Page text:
EORS grant winner visits AO Research Institute Davos
23 September 2013
Julia (front) with Ana-Maria Stanciuc in the cell culture laboratories.
From August 7 to September 3, 2013, Dr Julia Blackburn visited the AO Research Institute Davos (ARI) as part of a European Orthopaedic Research Society (EORS) Exchange Travel Grant. Blackburn is a resident in Trauma & Orthopaedics in Bristol (UK) and has an Academic Clinical Fellowship from the National Institute for Health Research (NIHR) which allows her to spend 25 percent of her time doing research and 75 percent doing clinical work.
Julia shares some of the highlights of her visit
I was fortunate to win an EORS Exchange Travel grant to visit the AO Research Institute in Davos, Switzerland after meeting Prof Geoff Richards at the EORS Annual Meeting in Amsterdam in 2012.
At the AO Research Institute Davos, I had the opportunity to spend a week with each of the four programs to get a broad experience of the work of the AO. I was fascinated by everything I saw and was inspired by the enthusiasm and knowledge of all the people I spoke to.
On Musculoskeletal Infection
Working with Marina Sabaté Brescó, under the supervision of Dr Fintan Moriarty, I was able to experience the difficulties of developing in vivo models of infection, first-hand. It proved hard to titrate the dose of bacteria required for a clinical infection without causing fractures from osteolysis. It was also interesting to talk to Dr Inga Potapova about her research into antibody probes to diagnose infection and hear about projects within the BALI: Biofilm Alliance. → Musculoskeletal Infection Group
On Biomedical Services
At a lovely summer BBQ, I was introduced to the Biomedical Services group by Dr Boyko Gueorguiev-Rüegg. I enjoyed making sacral fracture fixation models with Gaston Camino then testing their stability with the help of Ivan Zderic and some motion-tracking cameras. It was also interesting to talk to Daniel Widmer and Walter Ocampo about using Finite Element analysis to model fixation of proximal humeral fractures. With the help of Yash Agarwal, I was able to make measurements from radiographs to monitor lower limb deformity correction as part of an ongoing project.
On Musculoskeletal Regeneration
With so many thought-provoking projects in this large group, it was exciting to talk with the group leaders Dr Sibylle Grad, Dr David Eglin, Dr Martin Stoddart and Dr Sophie Verrier about their work. → Musculoskeletal Regeneration
I was fascinated to hear about the history of the polymer group, from absorbable implants for maxillofacial fractures to drug-eluting polymers and scaffolds that allow interaction with implanted cells. The intervertebral disc regeneration group has bespoke bioreactors for whole organ culture of discs taken from a calf's tail, and I was fortunate to see Dr Marianna Peroglio, Milena Janki, and Stephanie Caprez prepare the discs for culture.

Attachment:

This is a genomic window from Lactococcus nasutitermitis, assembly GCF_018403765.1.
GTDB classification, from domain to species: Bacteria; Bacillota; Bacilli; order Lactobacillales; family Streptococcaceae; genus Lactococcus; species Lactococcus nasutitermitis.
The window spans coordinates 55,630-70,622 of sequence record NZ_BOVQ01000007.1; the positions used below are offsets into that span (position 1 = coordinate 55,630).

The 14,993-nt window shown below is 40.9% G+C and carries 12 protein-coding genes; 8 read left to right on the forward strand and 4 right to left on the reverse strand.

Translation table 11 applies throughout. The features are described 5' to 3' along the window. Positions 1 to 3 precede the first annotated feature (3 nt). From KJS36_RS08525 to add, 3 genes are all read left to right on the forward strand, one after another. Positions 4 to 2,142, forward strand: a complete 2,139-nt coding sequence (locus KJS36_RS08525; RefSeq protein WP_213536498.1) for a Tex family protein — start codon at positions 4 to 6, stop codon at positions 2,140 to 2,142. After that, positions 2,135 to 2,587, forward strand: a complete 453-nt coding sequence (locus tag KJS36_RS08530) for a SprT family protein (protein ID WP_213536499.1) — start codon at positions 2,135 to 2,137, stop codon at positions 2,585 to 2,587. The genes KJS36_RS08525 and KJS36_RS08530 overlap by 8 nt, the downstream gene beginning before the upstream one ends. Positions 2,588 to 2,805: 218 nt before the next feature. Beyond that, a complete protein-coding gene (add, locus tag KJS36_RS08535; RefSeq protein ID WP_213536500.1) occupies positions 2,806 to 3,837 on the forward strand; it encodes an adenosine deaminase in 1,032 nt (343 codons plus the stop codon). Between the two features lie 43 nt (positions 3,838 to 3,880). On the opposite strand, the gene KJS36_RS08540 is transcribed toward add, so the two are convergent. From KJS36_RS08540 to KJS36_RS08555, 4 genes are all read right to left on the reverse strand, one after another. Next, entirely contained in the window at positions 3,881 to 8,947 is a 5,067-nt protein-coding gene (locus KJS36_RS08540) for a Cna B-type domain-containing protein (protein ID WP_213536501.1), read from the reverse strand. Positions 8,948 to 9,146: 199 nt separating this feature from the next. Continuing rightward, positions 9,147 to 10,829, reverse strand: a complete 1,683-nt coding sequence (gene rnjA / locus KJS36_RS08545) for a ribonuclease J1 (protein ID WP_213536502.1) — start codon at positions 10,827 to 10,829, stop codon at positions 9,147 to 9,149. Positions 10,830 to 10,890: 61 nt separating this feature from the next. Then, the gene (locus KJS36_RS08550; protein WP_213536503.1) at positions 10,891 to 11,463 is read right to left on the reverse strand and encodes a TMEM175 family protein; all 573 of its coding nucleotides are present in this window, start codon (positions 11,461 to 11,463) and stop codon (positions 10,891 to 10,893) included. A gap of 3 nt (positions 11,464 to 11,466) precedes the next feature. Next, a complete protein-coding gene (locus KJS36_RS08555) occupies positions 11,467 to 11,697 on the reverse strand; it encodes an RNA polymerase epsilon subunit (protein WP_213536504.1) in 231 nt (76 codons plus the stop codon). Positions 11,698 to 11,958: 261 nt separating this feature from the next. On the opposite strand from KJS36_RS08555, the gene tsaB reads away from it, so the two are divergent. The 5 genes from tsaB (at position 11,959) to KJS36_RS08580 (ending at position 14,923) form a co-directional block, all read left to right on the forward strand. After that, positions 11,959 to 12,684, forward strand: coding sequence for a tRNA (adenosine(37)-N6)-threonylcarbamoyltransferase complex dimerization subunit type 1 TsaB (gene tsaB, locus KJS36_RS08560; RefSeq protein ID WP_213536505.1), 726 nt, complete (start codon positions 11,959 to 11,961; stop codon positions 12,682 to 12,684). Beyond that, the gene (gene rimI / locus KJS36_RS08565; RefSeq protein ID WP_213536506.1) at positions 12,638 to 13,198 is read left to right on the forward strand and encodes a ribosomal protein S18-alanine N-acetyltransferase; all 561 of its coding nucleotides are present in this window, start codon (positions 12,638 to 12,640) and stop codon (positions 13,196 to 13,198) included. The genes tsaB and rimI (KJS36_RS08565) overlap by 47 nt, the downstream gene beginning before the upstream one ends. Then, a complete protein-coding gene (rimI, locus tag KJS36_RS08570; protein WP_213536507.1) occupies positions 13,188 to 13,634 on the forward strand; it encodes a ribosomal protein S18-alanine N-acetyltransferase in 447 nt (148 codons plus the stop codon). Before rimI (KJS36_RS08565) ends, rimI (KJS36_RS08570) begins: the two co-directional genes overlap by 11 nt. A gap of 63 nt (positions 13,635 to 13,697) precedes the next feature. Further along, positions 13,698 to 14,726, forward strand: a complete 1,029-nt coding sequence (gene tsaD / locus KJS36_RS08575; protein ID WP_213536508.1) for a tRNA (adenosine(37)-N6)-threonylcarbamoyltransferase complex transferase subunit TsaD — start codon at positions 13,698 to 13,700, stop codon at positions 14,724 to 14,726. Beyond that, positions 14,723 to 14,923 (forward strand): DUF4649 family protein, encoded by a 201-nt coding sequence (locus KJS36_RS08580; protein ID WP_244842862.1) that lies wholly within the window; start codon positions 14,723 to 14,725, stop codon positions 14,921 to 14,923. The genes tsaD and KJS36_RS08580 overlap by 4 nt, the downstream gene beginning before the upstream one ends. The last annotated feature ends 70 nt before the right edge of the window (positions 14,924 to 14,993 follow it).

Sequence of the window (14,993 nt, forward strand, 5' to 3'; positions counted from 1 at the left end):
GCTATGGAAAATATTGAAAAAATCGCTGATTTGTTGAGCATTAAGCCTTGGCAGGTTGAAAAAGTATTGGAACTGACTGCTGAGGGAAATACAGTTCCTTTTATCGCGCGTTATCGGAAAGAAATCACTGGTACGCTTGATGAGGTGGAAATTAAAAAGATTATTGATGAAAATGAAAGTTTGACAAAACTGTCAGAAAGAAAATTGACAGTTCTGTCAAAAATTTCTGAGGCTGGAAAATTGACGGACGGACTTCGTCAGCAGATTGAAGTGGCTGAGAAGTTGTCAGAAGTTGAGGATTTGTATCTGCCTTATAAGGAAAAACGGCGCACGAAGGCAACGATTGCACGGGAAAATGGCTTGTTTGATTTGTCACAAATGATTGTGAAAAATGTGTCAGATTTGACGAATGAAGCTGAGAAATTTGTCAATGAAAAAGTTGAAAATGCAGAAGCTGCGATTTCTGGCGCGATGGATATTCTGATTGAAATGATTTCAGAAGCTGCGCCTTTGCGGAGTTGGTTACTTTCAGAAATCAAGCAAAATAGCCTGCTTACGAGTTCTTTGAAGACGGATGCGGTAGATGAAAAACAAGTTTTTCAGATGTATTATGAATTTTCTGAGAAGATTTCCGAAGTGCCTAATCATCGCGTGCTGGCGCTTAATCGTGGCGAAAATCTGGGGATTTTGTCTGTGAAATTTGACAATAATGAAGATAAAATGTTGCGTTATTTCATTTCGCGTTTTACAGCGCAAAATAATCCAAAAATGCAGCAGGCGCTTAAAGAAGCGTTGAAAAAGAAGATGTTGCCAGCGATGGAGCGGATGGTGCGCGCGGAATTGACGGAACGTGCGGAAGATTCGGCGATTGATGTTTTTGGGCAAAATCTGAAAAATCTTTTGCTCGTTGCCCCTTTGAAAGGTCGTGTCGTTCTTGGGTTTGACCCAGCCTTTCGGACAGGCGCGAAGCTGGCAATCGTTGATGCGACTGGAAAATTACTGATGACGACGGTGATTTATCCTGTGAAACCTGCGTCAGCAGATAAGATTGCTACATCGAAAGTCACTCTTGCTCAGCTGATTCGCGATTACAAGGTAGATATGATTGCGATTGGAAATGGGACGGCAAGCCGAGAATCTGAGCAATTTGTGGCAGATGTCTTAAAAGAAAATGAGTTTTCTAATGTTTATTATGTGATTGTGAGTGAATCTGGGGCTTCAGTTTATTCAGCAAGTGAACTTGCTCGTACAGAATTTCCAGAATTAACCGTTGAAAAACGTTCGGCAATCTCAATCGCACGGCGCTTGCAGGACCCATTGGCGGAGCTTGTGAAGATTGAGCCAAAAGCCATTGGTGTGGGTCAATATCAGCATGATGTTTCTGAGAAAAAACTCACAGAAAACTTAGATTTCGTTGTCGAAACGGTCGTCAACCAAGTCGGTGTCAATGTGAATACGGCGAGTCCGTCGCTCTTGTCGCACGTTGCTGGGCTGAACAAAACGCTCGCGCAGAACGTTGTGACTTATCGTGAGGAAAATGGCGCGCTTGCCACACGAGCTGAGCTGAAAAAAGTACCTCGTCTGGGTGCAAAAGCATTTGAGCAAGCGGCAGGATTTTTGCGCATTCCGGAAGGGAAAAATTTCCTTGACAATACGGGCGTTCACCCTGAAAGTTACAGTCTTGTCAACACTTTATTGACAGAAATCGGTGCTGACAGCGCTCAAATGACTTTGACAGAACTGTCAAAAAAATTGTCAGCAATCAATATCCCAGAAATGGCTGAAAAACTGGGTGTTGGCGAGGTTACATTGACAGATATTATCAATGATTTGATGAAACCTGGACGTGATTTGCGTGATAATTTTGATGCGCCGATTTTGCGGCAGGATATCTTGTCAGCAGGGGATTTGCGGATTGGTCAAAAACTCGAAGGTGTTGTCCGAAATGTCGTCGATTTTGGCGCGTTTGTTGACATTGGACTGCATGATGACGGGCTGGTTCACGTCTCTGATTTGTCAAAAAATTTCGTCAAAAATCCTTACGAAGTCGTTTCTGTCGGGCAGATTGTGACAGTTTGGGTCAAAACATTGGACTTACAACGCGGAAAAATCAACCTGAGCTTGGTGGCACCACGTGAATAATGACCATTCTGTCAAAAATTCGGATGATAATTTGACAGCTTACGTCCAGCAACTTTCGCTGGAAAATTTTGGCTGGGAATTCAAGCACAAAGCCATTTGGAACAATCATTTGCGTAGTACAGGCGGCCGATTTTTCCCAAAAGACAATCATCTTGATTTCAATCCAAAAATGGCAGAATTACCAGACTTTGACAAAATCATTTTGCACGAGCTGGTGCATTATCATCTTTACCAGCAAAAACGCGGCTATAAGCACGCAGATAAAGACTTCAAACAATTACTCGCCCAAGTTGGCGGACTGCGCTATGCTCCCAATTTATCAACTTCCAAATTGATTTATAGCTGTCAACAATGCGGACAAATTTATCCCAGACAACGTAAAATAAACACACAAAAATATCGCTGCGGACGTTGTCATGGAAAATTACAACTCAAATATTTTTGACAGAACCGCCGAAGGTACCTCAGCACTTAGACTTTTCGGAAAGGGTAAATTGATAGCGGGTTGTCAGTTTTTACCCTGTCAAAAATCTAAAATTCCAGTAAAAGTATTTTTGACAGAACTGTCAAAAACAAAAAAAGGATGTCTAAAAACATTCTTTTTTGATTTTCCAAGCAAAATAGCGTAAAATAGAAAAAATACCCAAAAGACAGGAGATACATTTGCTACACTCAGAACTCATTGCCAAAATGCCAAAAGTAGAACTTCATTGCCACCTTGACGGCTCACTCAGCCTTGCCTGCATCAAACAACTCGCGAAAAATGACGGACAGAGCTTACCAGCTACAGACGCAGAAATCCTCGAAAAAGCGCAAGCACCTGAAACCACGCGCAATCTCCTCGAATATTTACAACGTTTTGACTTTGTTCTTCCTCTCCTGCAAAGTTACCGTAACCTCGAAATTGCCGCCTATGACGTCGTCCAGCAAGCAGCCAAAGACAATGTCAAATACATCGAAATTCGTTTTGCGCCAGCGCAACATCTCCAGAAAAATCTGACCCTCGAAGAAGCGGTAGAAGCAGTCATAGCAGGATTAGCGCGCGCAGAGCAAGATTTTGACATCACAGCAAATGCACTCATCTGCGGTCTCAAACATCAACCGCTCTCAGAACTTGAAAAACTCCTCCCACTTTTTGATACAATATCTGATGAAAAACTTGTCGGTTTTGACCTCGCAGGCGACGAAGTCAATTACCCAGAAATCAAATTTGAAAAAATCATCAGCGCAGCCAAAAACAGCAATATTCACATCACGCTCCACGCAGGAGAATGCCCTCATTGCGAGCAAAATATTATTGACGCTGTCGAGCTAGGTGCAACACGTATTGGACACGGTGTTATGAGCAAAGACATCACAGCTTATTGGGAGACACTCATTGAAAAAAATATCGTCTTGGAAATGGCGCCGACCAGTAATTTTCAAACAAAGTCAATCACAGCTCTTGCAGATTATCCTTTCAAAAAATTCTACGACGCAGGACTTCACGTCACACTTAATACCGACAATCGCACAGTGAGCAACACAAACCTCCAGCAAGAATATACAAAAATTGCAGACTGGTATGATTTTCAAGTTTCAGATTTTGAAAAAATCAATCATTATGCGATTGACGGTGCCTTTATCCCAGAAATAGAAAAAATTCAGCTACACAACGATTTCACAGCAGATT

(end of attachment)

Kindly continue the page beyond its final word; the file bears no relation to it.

The research I have been doing involves human osteoblasts and bone marrow-derived stem cells, so it was particularly interesting to talk to Dr Marietta Herrmann about her work healing large bone defects and Dr Jennifer Bara who is optimizing stem cell culture systems for future routine clinical use in musculoskeletal repair.
On Preclinical Services
Having heard a lot about in vivo studies from the other three groups at the AO Research Institute Davos, I was keen to see how these are performed in the Preclinical services group. Fortunately, I was able to learn all about these studies from Dr Markus Wilke, the Head of Preclinical Services.
Every morning the animal care takers discuss the health and welfare of the animals. I enjoyed helping with their care. It was also interesting to watch the vets at work, particularly for procedures such as radiographs or CT scans.
A true collaboration
While I appreciated the time I spent with each individual group, I was most inspired by the collaborative working between program groups. I attended a number of meetings both within groups and between groups that resulted in lively and constructive discussion of ideas and potential solutions. After my visit to AO Research Institute Davos, I am definitely motivated to apply for a Medical Research Fellowship and undertake a research project within this stimulating environment.
I would like to thank EORS for this Exchange Travel grant, and everyone at the AO Research Institute Davos who have been so friendly and welcoming. Visiting the AO Research Institute Davos has been a fantastic experience that has inspired me to continue my research interests alongside my clinical work. It was also a great networking opportunity that I hope will result in collaborative research projects between Bristol and Davos.
The Exchange Travel grant
The European Orthopedic Research Society offers the Exchange Travel grant twice a year to support residents in training or PhD students to study or work at a participating institution for a period of 2 to 4 weeks. Grant submission deadlines are March 31 and September 30.
Julia (third from left) with fellows and PhD students in front of the AO Center Davos.